Being in Christ Is Being in Community

I recently read a fascinating book called Participating In Christ by Michael J. Gorman. One of the key points he makes is that “to be in Christ is to be in community” (chapter 10). We miss this in English far more easily than we could if we read it in Greek.

“This life in Christ is lived not in isolation but only in community. (We must keep in mind that most of the words for ‘you’ in Paul’s letters are plural pronouns, and most often the imperatives are given in the second- [or third-] person plural form.) — (Gorman, Participating In Christ, Chapter 1)

“You (plural) are the temple of the living God” (2 Cor. 6:16). “By grace you (plural) are saved” (Eph. 2:5). We often read these verses, and many others like them, as a deeply individual thing but they’re addressed to a community. Our individual relationships with God are vital. But so is our communal relationship with God and His people. Read more

How Do I Convince People They’re Wrong and God Is Right?

The world seems like it’s going crazy. Looking around at what’s going on brings to mind Bible verses like “everyone did what was right in his own eyes” and “there is no fear of God before his eyes” (Jud. 17:6; Ps. 36:1). Not only do people reject God, but they reject the entire idea of absolute morality as well, opting for a subjective, situational version that can change moment-to-moment and person-to-person.

In the midst of this, many Christians want to fight for and defend the truth of our faith. We want to show the world they’re wrong and prove that God is right. We think that to “contend earnestly for the faith once delivered,” we need to offer logical, scientifically supported, convincing arguments to counter the lies running rampant in our culture.

But I don’t think we’re going to convince many people that God’s word is the truth (rather than just one of many truths) by arguing with them. There’s definitely a place for apologetics, and people with the knowledge and expertise to enter debates and stand up for truth are invaluable. In general, though, I question whether telling people how wrong they are and what they need to change is a good first step for introducing them to the faith.

If we start out by lecturing people about how much God hates their sin or how wrong they are about ideas they hold dear, why would they react any way other than defensively? And if they don’t acknowledge God as real yet, why would we expect them to care what we say He wants them to do?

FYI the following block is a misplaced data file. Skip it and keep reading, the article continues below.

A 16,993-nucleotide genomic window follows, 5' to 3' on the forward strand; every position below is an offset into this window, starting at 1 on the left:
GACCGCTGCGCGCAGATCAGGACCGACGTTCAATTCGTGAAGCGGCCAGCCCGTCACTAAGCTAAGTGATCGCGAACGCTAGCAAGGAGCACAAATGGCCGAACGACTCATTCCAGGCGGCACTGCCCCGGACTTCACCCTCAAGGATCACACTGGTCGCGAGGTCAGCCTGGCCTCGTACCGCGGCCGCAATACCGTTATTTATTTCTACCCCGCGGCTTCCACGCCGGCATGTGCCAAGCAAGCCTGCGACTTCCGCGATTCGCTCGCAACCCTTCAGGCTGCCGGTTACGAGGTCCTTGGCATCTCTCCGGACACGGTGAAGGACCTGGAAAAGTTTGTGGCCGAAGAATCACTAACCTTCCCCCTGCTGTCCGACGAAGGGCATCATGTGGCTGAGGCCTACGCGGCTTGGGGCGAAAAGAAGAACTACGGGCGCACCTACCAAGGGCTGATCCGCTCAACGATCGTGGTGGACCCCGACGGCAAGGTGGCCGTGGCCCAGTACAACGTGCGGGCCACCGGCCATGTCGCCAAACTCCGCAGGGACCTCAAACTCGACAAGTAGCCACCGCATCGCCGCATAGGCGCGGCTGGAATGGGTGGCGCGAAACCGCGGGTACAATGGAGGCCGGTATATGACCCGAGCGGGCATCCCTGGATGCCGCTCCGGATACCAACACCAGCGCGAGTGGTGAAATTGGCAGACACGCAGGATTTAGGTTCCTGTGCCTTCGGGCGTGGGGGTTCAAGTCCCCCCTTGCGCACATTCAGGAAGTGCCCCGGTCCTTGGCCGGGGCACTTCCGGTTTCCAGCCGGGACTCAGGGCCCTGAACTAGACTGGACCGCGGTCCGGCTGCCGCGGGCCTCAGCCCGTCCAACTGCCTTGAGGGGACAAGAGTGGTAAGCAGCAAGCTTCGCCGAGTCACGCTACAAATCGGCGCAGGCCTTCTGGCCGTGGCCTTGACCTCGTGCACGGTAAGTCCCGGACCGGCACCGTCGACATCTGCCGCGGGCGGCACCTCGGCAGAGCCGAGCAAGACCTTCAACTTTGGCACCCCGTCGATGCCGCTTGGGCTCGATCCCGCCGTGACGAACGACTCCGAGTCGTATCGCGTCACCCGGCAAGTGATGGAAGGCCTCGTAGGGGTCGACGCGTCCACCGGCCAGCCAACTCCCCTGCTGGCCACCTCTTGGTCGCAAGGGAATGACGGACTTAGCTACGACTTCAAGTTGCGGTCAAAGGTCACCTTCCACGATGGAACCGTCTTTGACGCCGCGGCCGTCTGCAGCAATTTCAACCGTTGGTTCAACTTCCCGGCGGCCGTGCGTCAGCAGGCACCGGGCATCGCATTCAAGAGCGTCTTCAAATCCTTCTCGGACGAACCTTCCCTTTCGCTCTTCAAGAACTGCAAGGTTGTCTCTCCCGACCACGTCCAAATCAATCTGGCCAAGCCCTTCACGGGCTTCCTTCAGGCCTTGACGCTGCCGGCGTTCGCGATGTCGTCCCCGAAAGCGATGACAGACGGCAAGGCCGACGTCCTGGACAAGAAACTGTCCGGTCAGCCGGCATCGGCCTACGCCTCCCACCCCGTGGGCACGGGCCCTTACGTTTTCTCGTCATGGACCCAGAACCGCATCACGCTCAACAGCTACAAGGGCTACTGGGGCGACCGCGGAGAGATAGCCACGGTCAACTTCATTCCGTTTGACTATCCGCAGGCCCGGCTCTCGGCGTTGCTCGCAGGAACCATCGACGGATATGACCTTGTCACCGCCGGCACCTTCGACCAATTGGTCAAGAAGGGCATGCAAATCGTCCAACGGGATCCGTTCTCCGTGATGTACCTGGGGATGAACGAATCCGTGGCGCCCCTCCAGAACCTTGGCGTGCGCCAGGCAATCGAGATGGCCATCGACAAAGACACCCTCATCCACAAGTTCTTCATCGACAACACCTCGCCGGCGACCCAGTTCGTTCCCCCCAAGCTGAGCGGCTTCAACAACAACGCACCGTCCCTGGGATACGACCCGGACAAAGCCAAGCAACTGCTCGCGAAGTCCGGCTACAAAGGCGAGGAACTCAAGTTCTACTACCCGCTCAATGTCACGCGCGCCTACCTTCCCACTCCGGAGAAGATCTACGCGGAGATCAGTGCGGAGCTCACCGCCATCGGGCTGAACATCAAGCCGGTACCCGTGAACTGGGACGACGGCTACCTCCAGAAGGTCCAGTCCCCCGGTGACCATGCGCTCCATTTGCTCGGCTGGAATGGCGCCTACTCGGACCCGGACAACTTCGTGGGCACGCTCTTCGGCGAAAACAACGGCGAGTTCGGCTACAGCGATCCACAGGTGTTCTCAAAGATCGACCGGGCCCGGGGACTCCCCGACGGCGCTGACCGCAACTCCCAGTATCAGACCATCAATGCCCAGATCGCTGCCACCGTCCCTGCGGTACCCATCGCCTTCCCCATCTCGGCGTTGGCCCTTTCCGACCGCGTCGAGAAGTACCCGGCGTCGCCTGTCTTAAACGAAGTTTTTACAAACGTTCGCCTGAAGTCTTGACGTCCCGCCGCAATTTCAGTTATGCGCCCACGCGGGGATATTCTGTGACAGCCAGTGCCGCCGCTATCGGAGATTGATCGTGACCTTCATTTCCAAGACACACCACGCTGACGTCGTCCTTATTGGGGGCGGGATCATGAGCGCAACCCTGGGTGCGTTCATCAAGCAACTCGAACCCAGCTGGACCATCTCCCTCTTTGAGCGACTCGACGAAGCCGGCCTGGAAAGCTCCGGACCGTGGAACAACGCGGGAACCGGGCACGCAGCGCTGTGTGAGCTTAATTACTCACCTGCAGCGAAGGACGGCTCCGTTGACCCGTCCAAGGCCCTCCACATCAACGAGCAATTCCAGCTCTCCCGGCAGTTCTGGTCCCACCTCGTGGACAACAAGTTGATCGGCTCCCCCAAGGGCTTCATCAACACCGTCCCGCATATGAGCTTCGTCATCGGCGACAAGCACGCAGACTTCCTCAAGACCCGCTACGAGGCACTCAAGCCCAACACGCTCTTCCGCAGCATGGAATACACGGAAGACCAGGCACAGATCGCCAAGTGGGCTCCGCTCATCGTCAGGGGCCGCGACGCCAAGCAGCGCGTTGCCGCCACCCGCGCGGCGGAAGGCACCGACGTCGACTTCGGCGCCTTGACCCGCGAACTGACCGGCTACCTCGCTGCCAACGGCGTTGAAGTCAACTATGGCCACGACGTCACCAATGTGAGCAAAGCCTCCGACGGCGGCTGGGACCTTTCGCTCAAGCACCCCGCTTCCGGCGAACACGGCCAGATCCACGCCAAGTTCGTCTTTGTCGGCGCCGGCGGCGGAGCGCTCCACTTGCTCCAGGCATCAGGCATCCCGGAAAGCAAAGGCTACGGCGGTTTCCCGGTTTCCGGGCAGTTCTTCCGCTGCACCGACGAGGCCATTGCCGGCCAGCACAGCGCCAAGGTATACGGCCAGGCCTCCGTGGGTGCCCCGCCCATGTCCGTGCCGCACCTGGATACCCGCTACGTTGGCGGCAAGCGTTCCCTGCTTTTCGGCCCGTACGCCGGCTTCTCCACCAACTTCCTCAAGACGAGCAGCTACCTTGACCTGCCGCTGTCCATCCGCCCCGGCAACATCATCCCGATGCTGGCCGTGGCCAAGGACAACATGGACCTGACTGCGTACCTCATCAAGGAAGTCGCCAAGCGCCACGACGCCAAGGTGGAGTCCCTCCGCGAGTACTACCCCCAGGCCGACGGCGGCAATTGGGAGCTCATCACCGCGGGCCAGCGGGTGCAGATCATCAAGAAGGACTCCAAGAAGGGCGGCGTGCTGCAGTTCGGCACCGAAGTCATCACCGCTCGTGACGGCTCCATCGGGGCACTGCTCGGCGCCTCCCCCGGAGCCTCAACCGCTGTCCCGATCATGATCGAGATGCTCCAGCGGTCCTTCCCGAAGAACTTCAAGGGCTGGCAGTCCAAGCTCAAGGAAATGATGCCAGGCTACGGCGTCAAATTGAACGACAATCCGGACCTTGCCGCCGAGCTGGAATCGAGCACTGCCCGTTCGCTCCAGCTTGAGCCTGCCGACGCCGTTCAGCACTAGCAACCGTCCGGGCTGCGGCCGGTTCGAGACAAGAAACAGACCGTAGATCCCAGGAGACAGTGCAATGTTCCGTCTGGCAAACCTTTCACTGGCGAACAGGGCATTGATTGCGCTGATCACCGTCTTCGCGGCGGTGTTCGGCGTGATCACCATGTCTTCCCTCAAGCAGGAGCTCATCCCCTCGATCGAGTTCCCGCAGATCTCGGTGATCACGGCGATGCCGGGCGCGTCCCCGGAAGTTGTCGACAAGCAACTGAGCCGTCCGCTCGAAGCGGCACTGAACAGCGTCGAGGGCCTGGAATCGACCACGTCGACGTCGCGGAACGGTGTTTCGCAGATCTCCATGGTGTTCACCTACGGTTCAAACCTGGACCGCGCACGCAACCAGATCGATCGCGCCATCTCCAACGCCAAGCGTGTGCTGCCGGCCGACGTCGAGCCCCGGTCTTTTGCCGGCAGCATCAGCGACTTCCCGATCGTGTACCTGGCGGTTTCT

Keeping Your Audience In Mind

God’s truth doesn’t change with the times. But those who are wise keep their audiences in mind when they speak the truth. When Paul spoke to Jews in Antioch, he knew his already religious audience could best be reached by using scriptures to prove Jesus is the long-awaited Messiah (Acts 13:14-41). When he preached to people in Athens without any Biblical background, however, he started by talking about who God is and why we should care. He even quoted one of their own philosophers as part of his argument (Acts 17:18-31). Tailoring the message to fit his audience was a deliberate, conscious choice that Paul made. Read more

Fighting For Truth Within God’s House

Dear friends, although I was making every effort to write to you concerning our common salvation, I considered it a necessity to write to you to encourage you to contend for the faith delivered once and for all to the saints. (Jude 1:3, LEB)

Way back in the first century, Jude had planned to write fellow believers concerning their common salvation. However, he had to change the topic because “certain men have slipped in stealthily” (v. 4) to spread destructive heresies.

When we read an instruction to “contend for the faith,” we typically think of preaching to the world and fighting for God’s truth in an ungodly society. But Jude is talking about the need to do this inside the church. And if they were dealing with problems like this back in the first century, you can be sure we’ll be facing them today as well.

A List of Wickedness

Jude said that we need to fight for the faith even inside the church because of ungodly people who sneaked in. As the letter unfolds, he explains in detail what sort of things these people were doing. It’s a long list, but I think it’s an important one to look at in detail. Read more

Are You Proud of Your Christianity?

Have you ever caught yourself thinking it’s great that you aren’t like all those people who don’t know the Lord? Ever patted yourself on the back, glad you have a special truth most other people don’t know about? Or been proud that you’re one of the few God chose to make a Christian?

The truths God has revealed to us are precious. But God didn’t give them to us because we’re anything special or because we have some innate ability to live a holier life than other people. He’s not out to make us proud of our moral or spiritual superiority. In fact, pride is hateful to God (Prov. 6:16-17; 16:5).

I’m sure most of us don’t go around with an attitude that intentionally says, “Look at me! I’m such a very good Christian and I’m better than other people.” But I also think that it’s easy for us to slip into a habit of acting as if we think something very similar. We set up an “us versus them” in our minds where we’re the ones with special knowledge and all the people who don’t believe what we do are in some way less than us. And that’s not a good place to start if we want to reach out to people in a godly way. Read more